Final Pho, Round 1: Pho 79 vs. Pho 86

Pho 79's pho tai nam ve gan gau--rare and well-done beef, flank, brisket and tendons
Pho 79's pho tai nam ve gan gau--rare and well-done beef, flank, brisket and tendons

Welcome to OC Weekly's Final Pho. Sixteen pho shops chosen from the more than 100 in the county; four critics who know what the pho makes a good bowl of Vietnamese noodle soup. The chosen 16 will face off in each of our brackets, two by two. This episode will be played by the numbers--the last match-up in Round 1.

Staring at each other moodily catercornered at the intersection of Brookhurst and Hazard are two of the most beloved, O.G. pho shops in Orange County. They're so O.G. that, in a nod to the utilitarian naming policies of the Vietnamese government, they are identified not by name, but by number. Pho 79 is in Garden Grove; Pho 86 is in Westminster, the two grandes dames of the Vietnamese diaspora in this county.

Park creatively. Everyone else does.
Park creatively. Everyone else does.

Pho 79 might be one of the best values in Little Saigon, next to Thanh Lich's $2.99 happy hour, particularly for the small bowl of pho. It is jammed with good-quality meat, the broth has great body and is redolent of cinnamon, and servers will happily bring you all the sprouts you care to drown in the soup. It's also the only pho shop I've seen in Little Saigon to have a kids' menu.

The glory of Pho 79 is the portioning. If you get lucky, there will be more meat than noodles in the bowl; the difference in sizes seems to be the amount of broth ladled in. The rare beef is cut thinly enough to float on top, but thickly enough to remain pink and tender even halfway into the consumption of the bowl. The flank is almost sweet, and the tendons have the perfect blend of squoosh and pop. The noodles separate with one poke of a chopstick, and the broth may be the one that marries the best with

A forest of greenery atop Pho 86's pho dac biet
A forest of greenery atop Pho 86's pho dac biet

Pho 86 may be the friendliest "real" pho shop in Little Saigon. Non-Vietnamese are greeted with a knowing smile--people don't just happen into pho shops by accident--and there is no "whiting" other than the discreet appearance of a fork on the far end of the table, which won't happen if you've already set up chopsticks, spoon and sauce dish.

The best tables at Pho 86 are on the far right as you enter, against a tinted window that lets diners see the inner workings of the shop. This is a place with quick service; pre-portioned table salads (basil, saw-tooth herb, citrus, chiles and sprouts) are stacked on the counter, noodles are scooped into bowls with practiced ease, meats are tossed in willy-nilly (except for rare beef), and the broth is ladled from stockpots that could hold kindergartners. Everything is done with clockwork precision, and a bowl of finished pho is never more than five minutes away.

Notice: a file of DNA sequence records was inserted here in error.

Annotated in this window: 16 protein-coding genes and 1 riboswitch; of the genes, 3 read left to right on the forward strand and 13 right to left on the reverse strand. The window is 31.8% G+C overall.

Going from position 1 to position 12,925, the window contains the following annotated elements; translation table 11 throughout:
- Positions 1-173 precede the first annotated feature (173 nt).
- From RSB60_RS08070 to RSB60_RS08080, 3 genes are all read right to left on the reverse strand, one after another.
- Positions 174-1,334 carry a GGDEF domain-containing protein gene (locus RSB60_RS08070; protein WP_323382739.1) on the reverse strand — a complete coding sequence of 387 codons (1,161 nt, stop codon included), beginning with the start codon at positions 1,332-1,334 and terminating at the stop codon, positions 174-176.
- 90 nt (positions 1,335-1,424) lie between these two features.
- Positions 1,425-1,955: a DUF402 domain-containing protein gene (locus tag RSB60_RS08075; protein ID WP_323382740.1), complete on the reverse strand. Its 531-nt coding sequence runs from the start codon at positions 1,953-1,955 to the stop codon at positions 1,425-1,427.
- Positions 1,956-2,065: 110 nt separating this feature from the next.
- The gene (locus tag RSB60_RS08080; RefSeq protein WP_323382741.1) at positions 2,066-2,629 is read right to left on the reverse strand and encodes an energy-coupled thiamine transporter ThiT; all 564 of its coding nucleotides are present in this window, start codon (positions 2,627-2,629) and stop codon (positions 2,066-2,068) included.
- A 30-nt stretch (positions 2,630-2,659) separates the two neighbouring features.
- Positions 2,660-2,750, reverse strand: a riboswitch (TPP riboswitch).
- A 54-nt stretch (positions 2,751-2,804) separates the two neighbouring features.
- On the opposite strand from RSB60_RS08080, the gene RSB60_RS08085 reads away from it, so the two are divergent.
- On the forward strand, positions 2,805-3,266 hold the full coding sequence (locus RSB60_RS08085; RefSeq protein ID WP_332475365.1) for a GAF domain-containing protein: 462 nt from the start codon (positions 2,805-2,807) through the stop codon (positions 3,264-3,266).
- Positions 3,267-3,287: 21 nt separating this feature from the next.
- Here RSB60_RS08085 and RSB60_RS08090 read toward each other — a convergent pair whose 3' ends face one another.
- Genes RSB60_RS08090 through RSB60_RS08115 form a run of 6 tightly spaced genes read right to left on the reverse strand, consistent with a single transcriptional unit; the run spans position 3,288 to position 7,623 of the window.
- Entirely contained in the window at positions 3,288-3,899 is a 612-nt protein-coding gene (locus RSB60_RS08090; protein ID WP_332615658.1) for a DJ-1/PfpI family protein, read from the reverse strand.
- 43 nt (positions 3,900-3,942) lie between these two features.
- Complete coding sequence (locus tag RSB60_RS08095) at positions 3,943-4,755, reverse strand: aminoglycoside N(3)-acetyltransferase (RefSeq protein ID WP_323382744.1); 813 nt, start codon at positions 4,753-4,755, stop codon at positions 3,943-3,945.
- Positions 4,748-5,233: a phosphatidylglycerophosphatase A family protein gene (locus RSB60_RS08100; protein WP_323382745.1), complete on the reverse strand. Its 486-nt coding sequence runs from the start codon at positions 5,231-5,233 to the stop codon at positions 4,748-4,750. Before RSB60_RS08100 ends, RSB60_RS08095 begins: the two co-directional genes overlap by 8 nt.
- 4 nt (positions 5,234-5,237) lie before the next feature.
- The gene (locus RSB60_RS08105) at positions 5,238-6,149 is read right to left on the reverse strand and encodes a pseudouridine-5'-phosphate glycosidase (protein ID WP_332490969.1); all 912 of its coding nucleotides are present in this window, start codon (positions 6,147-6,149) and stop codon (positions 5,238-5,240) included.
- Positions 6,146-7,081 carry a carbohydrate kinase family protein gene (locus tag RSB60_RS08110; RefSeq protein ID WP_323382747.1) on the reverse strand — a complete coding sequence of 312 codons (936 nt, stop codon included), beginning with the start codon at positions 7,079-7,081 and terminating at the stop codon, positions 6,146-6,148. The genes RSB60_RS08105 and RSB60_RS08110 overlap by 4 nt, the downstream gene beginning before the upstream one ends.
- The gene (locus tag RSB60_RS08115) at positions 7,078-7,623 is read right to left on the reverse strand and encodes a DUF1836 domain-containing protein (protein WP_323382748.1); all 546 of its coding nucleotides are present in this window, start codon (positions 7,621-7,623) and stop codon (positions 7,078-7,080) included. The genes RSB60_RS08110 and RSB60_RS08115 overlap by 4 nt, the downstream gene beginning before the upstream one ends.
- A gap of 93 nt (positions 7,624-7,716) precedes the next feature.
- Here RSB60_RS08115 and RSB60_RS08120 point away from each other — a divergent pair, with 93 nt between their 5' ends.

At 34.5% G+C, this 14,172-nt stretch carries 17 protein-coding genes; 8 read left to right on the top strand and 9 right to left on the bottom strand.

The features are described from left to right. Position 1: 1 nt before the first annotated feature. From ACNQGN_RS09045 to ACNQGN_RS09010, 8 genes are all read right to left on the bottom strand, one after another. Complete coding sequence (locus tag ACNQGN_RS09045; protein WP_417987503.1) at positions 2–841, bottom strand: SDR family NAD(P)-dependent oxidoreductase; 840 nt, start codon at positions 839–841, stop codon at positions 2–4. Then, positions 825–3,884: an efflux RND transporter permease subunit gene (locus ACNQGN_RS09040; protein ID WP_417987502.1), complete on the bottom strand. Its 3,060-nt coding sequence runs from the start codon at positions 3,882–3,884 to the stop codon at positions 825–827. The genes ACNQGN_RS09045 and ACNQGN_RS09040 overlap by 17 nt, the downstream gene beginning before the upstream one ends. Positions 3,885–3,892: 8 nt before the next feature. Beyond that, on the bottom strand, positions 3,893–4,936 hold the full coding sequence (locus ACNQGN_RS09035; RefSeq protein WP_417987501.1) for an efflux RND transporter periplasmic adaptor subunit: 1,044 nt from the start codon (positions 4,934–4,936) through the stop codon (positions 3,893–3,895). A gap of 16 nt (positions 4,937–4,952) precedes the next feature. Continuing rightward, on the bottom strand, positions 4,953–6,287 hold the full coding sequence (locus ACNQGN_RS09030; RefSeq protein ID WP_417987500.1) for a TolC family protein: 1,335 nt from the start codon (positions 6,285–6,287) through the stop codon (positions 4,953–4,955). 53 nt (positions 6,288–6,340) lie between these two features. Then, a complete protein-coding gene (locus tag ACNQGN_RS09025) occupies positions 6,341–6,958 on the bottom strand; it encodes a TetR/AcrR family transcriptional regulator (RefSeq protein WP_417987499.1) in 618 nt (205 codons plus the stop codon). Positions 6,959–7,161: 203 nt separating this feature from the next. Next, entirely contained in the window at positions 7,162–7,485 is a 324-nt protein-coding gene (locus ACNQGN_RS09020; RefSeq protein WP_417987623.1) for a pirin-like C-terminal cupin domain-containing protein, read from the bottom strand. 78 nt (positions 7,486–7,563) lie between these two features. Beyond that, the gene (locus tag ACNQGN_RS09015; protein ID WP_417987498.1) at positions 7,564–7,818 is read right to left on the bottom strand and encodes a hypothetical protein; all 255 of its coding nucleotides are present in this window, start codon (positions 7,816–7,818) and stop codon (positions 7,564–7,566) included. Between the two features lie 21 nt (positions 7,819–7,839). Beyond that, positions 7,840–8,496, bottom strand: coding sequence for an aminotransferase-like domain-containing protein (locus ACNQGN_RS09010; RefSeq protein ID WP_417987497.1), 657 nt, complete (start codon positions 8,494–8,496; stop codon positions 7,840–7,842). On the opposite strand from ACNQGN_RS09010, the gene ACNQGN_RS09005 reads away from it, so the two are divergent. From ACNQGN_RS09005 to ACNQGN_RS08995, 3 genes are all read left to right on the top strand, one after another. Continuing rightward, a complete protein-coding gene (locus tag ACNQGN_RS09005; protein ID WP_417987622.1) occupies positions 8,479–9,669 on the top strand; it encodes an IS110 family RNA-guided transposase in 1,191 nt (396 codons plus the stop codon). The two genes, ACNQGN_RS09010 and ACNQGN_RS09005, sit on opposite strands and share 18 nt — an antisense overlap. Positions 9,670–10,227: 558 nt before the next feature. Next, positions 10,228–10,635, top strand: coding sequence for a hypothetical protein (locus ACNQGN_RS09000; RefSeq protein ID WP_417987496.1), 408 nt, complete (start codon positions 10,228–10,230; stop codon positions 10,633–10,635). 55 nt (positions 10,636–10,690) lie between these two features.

Need pho before the long journey to a morning flight at LAX? Stop here.
Need pho before the long journey to a morning flight at LAX? Stop here.

Pho is a breakfast food in Vietnam, and in a nod to that tradition and the grim realities of life as a worker in these United States, Pho 86 opens at 5 a.m. The broth at that dismal hour is lighter and more subtle because it has not had all day to concentrate. As the day winds on, the broth gets darker and more fragrant, though never murky--it is ladled through strainers to ensure its clarity. No matter when you go, however, this is in the top echelon of pho broths in the county. If you prefer more body, you can ask for a side of nuoc beo--fat skimmed from the huge pot of broth--to mix with your pho as you eat it.

What sets Pho 86 apart from every other pho shop in Little Saigon, however, is its fatty brisket (gau). Most shops serve fatty brisket cut like bacon or Korean barbecue, thin strips meant to mimic the cuts of the other meats in the broth. Here, fatty brisket comes in unapologetic cubes, which soften and mellow in the boiling broth nearly to the point of structural failure. The result is a quivering, ever-so-slightly gelatinous cube of pure beef. If I could only have one meat in pho for the rest of my life, Pho 86's gau would be it.

A difficult match-up, to be sure. This very nearly went to overtime (Battle Vietnamese Iced Coffee, which both places make at the table for you), but in the end, the unique cut of the fatty brisket at Pho 86 and the availability of really excellent meatballs as an upcharge gave it a cross-court three-pointer at the buzzer.

Winner: Pho 86, but just barely. It will go on to face Pho Quang Trung in the quarterfinals of Final Pho.

Pho 79, 9941 Hazard Ave., Garden Grove, (714) 531-2490.
Pho 86, 14576 Brookhurst St., Westminster, (714) 839-4591.

Final Pho, Round 1: Pho 79 vs. Pho 86

PREVIOUS ROUND 1 WINNERS:
Pho Dakao vs. Kim Loan: Pho Dakao
AnQi vs. Benley: Benley
Pho Thanh Lich vs. Pho Vinh Ky 2: Pho Thanh Lich
Pho Kimmy vs. Pho Quang Trung: Pho Quang Trung
Pho Hien Vuong vs. Pho Nguyen Hue: Pho Nguyen Hue
Brodard Chateau vs. S Vietnamese Fine Dining: Brodard Chateau
Pho Thang Long vs. Quan Hop: Quan Hop



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